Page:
Dent, Daugherty spar over economy, healthcare reform during PBS 39 / Morning Call debate
During a live televised debate on PBS 39 Tuesday night, the candidates for the 15th Congressional District, incumbent Republican Charlie Dent and Democratic challenger Rick Daugherty, actually agreed on principles such as healthcare reform and job creation.
Where the candidates diverged greatly is on how to achieve these principles. Their diverging paths were front and center during the debate, sponsored by WLVT PBS 39 and The Morning Call. The debate featured questions from two panelists, Colby Itkowitz, The Morning Call's Washington correspondent, and Christopher Borick, a political science professor at Muhlenberg College, as well as questions from audience members and from viewers submitted through social media.
On the issue of growing the economy, both candidates agreed job growth is key, but disagreed on how to spur it.
Daugherty, the long-time executive director of the Lehigh County Senior Center, blames unfair foreign trade agreements adopted by Congress over the years, which he says are the main culprit for once well-paying manufacturing and other jobs being moved overseas.
According to Daugherty, trade agreements with China and NAFTA have had devastating impacts on American jobs.
“The federal government needs to make sure that our workers, the best in the world, are on a level-playing field with the rest of the world,” he said, citing T-Mobile’s recent decision to eliminate 604 jobs in the Lehigh Valley.
Dent, who has been representing the 15th Congressional since 2005, said the best way for the government to create jobs is to give individuals the ability to do so. Dent called for wide-scale tax code reforms, including lowering corporate and small-business tax rates that he said are the highest in the developed world.
Dent said over-regulation is killing jobs. He said trade agreements were not responsible for T-Mobile eliminating the Lehigh Valley jobs. Dent said the FCC and U.S. Justice Department were at fault by not approving a merger between T-Mobile and AT&T.
Dent accused Daugherty of supporting trade restrictions that will actually make American manufacturers less competitive. “We need open markets for our manufacturers and farmers. When Americans compete, we win,” he said.
Both candidates said national healthcare reform is a must. Daugherty supports the federal health care law of 2010 adopted under President Obama. Dent is calling for the repeal and replacement of “ObamaCare.”
Dent, an Allentown resident, said ObamaCare is failing to reform healthcare and causing severe damage to the economy. He said employer mandates will result in the loss of hundreds of thousands of jobs and larger numbers of employers opting to replace full-time jobs with part-time ones.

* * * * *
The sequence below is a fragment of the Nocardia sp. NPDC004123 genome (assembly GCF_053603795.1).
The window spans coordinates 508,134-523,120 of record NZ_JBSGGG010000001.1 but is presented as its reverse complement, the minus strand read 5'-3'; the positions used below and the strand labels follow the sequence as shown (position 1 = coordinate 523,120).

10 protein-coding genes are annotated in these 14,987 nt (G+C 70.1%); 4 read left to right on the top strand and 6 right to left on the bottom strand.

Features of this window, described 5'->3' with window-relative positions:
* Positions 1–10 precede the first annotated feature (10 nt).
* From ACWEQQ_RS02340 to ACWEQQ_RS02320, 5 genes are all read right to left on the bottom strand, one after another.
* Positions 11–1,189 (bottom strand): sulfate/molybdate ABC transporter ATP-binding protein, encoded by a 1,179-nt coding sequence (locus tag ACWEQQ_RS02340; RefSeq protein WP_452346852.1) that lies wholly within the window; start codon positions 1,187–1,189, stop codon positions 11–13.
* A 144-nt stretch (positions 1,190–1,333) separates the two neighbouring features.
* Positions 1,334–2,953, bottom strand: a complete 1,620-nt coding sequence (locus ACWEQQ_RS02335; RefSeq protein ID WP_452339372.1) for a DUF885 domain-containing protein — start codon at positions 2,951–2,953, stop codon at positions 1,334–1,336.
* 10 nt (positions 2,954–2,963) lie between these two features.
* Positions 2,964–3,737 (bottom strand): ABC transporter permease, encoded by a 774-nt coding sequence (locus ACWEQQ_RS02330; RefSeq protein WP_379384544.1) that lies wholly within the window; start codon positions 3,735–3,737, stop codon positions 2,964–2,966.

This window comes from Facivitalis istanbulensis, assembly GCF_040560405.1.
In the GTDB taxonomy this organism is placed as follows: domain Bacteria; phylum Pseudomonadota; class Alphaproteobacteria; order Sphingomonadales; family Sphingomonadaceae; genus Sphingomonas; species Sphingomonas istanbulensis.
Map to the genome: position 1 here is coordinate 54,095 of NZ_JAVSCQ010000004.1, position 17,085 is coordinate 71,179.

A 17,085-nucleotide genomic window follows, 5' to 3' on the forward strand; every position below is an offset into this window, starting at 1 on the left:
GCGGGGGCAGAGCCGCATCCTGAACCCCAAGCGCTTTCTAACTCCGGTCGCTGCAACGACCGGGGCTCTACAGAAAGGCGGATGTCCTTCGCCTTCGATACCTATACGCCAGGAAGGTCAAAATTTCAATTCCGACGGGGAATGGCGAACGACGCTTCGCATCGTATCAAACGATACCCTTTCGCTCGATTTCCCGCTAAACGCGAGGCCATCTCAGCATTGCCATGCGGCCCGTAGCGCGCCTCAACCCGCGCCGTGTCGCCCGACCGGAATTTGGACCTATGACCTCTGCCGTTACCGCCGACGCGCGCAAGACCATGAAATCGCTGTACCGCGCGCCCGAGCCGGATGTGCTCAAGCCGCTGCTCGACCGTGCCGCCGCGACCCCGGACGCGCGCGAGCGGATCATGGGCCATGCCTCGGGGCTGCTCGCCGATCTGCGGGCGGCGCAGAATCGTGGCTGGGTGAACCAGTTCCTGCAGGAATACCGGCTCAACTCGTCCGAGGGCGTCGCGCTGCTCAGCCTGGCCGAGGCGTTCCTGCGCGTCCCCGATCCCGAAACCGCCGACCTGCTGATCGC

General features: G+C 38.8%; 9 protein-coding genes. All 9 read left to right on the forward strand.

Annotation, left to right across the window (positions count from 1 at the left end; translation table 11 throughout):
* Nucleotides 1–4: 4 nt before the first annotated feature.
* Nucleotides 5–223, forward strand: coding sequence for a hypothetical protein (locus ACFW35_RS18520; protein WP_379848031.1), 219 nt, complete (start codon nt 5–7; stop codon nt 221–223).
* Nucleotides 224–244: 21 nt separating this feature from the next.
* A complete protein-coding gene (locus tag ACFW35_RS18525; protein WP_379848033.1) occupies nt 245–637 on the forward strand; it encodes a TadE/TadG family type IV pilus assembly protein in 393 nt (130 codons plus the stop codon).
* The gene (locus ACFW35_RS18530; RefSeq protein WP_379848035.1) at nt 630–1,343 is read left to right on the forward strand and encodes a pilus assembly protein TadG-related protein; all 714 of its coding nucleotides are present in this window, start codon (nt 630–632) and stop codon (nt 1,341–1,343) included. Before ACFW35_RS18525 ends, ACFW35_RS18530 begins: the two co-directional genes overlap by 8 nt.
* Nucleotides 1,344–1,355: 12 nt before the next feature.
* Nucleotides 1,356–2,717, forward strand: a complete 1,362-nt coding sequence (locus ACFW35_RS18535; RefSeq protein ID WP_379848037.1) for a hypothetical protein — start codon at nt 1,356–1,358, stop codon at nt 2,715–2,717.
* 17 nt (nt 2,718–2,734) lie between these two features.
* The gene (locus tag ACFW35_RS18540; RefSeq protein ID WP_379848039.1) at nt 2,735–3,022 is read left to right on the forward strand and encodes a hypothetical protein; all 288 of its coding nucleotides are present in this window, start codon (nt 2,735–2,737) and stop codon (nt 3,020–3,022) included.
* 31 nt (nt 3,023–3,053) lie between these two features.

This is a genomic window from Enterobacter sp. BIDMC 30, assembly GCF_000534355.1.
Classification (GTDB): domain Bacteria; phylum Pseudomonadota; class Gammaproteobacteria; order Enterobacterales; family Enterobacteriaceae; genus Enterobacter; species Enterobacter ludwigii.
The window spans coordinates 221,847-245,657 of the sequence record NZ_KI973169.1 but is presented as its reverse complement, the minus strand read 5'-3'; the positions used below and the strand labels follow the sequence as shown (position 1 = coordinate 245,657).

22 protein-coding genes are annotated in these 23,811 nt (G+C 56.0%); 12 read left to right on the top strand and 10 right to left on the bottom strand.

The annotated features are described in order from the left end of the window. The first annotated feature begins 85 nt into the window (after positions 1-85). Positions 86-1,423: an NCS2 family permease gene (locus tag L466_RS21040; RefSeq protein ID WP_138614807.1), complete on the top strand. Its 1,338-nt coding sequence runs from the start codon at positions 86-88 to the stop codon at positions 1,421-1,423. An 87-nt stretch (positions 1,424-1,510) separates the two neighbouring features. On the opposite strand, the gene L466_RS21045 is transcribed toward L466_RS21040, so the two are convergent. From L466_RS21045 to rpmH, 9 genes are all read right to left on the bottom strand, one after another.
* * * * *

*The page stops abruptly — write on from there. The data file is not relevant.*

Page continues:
Dent called for healthcare measures focusing on malpractice liability reform; allowing health insurance to be purchased across state lines; and creating insurance pools for small businesses and for residents with chronic conditions.
Daugherty, a Lowhill Township resident who once served as district administrator for former Rep. Paul McHale, said the 2010 healthcare reform act is already producing reduction and rebate checks in premiums, and its focus on preventative care will reduce long-term costs.
On the issue of abortion, Dent said abortion should be legal under most circumstance. Dent, who opposes allowing partial-birth abortions, said no federal funding should be provided for abortions.
Daugherty said he believes “life begins at conception.”
The debate, moderated by PBS 39 station manager Amy Burkett, included questions from students in the Republican and Democratic clubs at Muhlenberg College.
Lindsey Quentin, of the Republican club at Muhlenberg, questioned the candidates about the more than $800 billion stimulus package adopted in 2009 under President Obama.
Daugherty said the stimulus package prevented a recession from becoming a depression, including helping the middle class with tax cuts.
Dent, who voted against the measure, said the $830 billion plan “delivered way too little.” The plan failed to lower unemployment to less than 6 percent, as Dent said was promised by the Obama administration, and has driven up the national debt.
Representing the Democratic club at Muhlenberg was Jeremy Russial, who asked the candidates whether voters should be required to produce photo identification.
Dent said photo ID laws are “reasonable to protect the integrity of every vote.”
Daugherty said requiring photo identification places an undue burden on many residents, including senior citizens who no longer drive and may not have a valid photo identification.
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